I started with single-family housing and then expanded into apartment buildings. I could have done commercial real estate, like office buildings or mini-storage, but I really fell in love with focusing on residential real estate. 

The best part is by drilling down on it, I became an expert in it.

#1  Determine How Much You Can Invest

A lot of people make the excuse that they don’t have any money to start investing. 

For most people, this is simply not true. Rather, they spend their money on any number of things that they don’t really need and then have no money left over. The problem isn’t that they don’t have enough money, the problem is how they budget the money they do have.

When Kim and I were younger, we treated our investing as an expense in our budget. We determined how much we wanted to spend each month in investments, and we made sure that we paid that “expense” each and every month.

This, of course, meant we had to take a look at other expenses in our budget and cut some of them in order to pay the “expense” of investing. 

Do the same. 

How much do you want to invest each month? What can you cut back on in order to make investing a priority? Make it a priority today, and it will become a habit tomorrow.

The other important thing to consider here is that you don’t always have to use your money to invest. 

#2 Find Out What You Want To Invest In

Another reason many people are intimidated by investing is that they don’t understand the variety of things available to invest in.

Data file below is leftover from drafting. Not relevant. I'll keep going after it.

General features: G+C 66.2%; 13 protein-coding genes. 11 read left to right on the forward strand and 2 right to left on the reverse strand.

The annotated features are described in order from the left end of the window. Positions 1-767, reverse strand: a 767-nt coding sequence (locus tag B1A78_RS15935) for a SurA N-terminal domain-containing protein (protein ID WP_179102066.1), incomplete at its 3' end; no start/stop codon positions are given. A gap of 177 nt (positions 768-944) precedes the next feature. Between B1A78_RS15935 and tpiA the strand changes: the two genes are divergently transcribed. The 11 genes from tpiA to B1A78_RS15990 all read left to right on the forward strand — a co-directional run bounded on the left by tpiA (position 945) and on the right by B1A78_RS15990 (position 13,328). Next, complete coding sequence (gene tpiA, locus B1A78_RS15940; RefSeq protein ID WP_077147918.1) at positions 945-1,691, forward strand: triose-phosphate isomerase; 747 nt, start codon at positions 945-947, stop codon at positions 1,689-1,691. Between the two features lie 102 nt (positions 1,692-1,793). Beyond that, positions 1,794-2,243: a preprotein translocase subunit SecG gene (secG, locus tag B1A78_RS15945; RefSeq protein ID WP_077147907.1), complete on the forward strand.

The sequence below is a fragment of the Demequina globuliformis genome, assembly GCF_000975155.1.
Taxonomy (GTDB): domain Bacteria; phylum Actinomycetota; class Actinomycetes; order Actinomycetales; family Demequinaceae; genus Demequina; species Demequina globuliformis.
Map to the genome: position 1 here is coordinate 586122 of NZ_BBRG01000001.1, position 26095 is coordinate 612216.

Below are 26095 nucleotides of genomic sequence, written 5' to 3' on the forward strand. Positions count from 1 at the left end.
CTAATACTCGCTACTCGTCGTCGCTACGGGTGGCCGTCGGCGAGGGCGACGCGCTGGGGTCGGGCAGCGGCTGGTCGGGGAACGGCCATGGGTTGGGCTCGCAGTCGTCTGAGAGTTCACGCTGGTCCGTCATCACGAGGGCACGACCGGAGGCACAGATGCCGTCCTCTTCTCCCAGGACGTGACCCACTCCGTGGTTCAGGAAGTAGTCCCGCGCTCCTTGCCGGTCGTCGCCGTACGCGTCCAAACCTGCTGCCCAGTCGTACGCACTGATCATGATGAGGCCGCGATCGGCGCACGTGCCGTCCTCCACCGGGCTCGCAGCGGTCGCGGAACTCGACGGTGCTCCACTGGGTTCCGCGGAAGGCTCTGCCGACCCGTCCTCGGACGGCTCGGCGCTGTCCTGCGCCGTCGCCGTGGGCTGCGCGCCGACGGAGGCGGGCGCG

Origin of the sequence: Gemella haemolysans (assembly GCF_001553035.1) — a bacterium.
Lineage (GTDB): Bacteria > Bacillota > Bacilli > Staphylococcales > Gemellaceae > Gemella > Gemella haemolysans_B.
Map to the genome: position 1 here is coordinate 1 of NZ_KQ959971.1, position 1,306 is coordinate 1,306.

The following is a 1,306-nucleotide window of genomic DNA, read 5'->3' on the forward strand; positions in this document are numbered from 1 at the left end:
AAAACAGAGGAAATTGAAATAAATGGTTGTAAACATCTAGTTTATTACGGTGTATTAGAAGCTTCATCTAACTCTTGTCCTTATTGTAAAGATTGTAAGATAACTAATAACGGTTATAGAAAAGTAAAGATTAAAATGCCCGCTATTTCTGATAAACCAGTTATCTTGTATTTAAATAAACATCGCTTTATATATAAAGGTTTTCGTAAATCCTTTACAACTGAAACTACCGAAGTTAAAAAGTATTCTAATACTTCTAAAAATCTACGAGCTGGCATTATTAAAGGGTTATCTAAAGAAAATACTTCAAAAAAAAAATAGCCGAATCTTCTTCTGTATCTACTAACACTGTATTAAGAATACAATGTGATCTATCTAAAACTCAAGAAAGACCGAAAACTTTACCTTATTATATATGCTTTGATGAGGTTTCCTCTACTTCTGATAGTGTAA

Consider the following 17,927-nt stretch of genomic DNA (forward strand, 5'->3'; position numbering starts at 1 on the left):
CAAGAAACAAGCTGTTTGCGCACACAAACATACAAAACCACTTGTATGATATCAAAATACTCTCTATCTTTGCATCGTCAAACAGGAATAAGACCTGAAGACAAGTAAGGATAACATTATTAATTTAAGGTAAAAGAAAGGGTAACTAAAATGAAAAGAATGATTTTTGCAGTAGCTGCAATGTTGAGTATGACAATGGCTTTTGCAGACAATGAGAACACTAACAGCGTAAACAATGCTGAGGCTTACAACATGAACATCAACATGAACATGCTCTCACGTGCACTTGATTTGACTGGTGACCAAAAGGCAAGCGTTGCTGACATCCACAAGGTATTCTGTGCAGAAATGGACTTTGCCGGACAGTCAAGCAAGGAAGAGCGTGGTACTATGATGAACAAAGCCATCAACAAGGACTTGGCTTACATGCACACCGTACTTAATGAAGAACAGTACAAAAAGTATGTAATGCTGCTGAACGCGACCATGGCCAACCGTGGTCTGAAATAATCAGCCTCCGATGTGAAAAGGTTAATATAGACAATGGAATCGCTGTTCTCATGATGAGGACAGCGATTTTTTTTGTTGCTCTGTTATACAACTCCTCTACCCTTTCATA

For most people, investing means a 401(k) or the stock market. But the reality is there are so many other areas where you can invest your hard-earned money—you just have to find the winning investment plan that works for you.

For starters, take a look at the four main asset classes:

  • Paper

Paper assets include stocks, bonds, mutual funds, and retirement accounts where you can invest in stock options, stock futures, and foreign exchange. Paper assets also include real estate investment trusts, or REITs, and exchange-traded funds (ETFs).

  • Real estate

Real estate investments either provide cash-flow from rental properties (the overage you make each month from rent once all your costs are paid) or capital gains (a one-time profit from buying and selling a property).

  • Commodities

Commodities include metals (gold, silver, copper, etc.), food (grains, corn, coffee, and sugar), and raw materials (oil, gas, cotton, etc.). Commodities are generally a capital gains (or loss) investment, and you can buy futures contracts of any commodity through future exchanges.

  • Business

This is an asset that people have become more aware of thanks to television shows like “The Apprentice” and “Shark Tank.” Within this class, there are two routes to take: 1) invest in your own business or 2) invest in someone else’s private business or company. The whole point is to generate a return back to you, the business and your investors and/or lender.